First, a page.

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Alice in Wonderland is a tale that ends with death, and violence lurks within all of its nonsense. Throughout the book, Alice grows and matures, just like we do; however, all journeys must come to a close and death is always at the end of the road. Carroll neither forestalls, nor denies the realities of death and loss in his book. If anything, he manifests the prevalence of its threat in everything. Instead Carroll soothes his readers for the pain and loss with nonsense-answers in excess of sense.
He asks his readers to trust in another logic beyond the rational and believe in precisely what we cannot know.
In wonderland, death is a present and probable outcome everywhere, and Alice is promptly introduced to the possibility of it when she enters wonderland. After becoming enlarged after eating a piece of cake, Alice became scared of her sudden, large state. In the midst of her despair, she sees the White Rabbit and calls for his help.
He was startled by Alice, and dropped his fan before scurrying away in fright. Alice became hot and irritated and began fanning herself; however, she realized that her fanning was causing her to shrink. She immediately, “dropped it hastily, just in time to avoid shrinking away altogether.
‘That WAS a narrow escape!’ said Alice, a good deal frightened at the sudden change, but very glad to find herself still in existence.” This “narrow escape(Carroll)” accentuates Alice’s childlike naivety upon entering Wonderland. She has never had to worry about dying, but now she is faced with it head on.
Shortly after this near death experience, Alice is confronted with an identity crisis prompted by an interrogation from a caterpillar.
“Who ARE you?” asks the Caterpillar, to which Alice replied, “I—I hardly know, sir, just at present—at least I know who I WAS when I got up this morning, but I think I must have been changed several times since then (Carroll).” Alice has only been in wonderland a short period of time and already she has transformed in more ways than one. Her experiences have made her question her previously stable identity because in Wonderland-nothing is as it seems.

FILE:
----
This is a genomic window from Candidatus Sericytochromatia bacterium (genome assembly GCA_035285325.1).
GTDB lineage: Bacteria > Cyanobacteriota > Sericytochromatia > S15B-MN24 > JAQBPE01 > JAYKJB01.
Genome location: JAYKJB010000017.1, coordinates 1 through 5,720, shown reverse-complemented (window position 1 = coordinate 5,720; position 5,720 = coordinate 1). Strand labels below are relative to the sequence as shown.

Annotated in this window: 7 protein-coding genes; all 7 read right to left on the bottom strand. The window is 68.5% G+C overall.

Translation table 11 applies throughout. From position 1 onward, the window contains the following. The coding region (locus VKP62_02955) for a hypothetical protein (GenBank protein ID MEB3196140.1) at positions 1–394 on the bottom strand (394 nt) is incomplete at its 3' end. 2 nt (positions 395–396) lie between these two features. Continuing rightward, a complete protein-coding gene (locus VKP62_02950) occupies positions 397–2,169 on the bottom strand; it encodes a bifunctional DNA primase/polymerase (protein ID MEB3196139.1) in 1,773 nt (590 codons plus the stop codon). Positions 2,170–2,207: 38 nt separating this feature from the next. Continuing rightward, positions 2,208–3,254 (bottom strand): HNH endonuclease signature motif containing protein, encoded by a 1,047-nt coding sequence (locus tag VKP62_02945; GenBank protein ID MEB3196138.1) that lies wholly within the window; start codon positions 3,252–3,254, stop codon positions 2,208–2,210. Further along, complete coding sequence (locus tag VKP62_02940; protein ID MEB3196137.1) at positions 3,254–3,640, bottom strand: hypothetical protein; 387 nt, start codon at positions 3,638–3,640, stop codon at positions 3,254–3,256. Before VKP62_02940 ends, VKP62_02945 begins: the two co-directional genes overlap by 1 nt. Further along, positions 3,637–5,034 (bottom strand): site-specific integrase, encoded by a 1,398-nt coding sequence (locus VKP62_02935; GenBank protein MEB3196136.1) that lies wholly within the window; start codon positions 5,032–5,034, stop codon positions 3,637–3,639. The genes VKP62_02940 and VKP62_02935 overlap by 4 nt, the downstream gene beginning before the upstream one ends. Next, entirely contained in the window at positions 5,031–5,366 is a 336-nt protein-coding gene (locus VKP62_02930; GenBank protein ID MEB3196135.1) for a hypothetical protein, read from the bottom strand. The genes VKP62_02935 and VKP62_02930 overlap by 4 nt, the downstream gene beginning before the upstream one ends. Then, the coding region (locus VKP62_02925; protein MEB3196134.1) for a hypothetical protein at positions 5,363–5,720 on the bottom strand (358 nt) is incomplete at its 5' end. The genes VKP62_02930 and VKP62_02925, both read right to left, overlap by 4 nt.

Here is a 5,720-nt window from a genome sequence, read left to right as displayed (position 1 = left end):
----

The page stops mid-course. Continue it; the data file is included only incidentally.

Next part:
As Alice ventures on into Wonderland and Looking Glass Land, death becomes even more of a reality. The Queen of Hearts is one of the many obstacles Alice runs into in Wonderland, and, by far, the most threatening. The Queen exclaims, “OFF WITH THEIR HEADS,” in response to most situations. During the trial, the queen says the subject must have a, “sentence first—verdict afterwards,” to which Alice replies, “Stuff and nonsense! The idea of having the sentence first!”After refusing the queen’s order to be quiet, Alice is sentenced to a beheading (Carroll). The theme of death is also prevalent when Alice converses with the Mock Turtle who is very aware that he will soon be made into Mock Turtle Soup.
The Mock Turtle and the Gryphon spend most of their time with Alice telling her about their school days. The subjects they studied are strange undersea parodies of real school subjects, just as the dance they perform for her, the Lobster Quadrille. This makes them real and relatable characters, one of which inevitably faces death. Alice realizes this and is careful when referring to lobster as “dinner,” which she nearly does several times (Carroll)`. In Looking Glass Land, Alice runs into Tweedledum and Tweedledee who tell her the story of the Walrus and the Carpenter that lure the little oysters away from their bed by enticing them with a nice walk on the beach. The young, naïve oysters, willing for an adventure.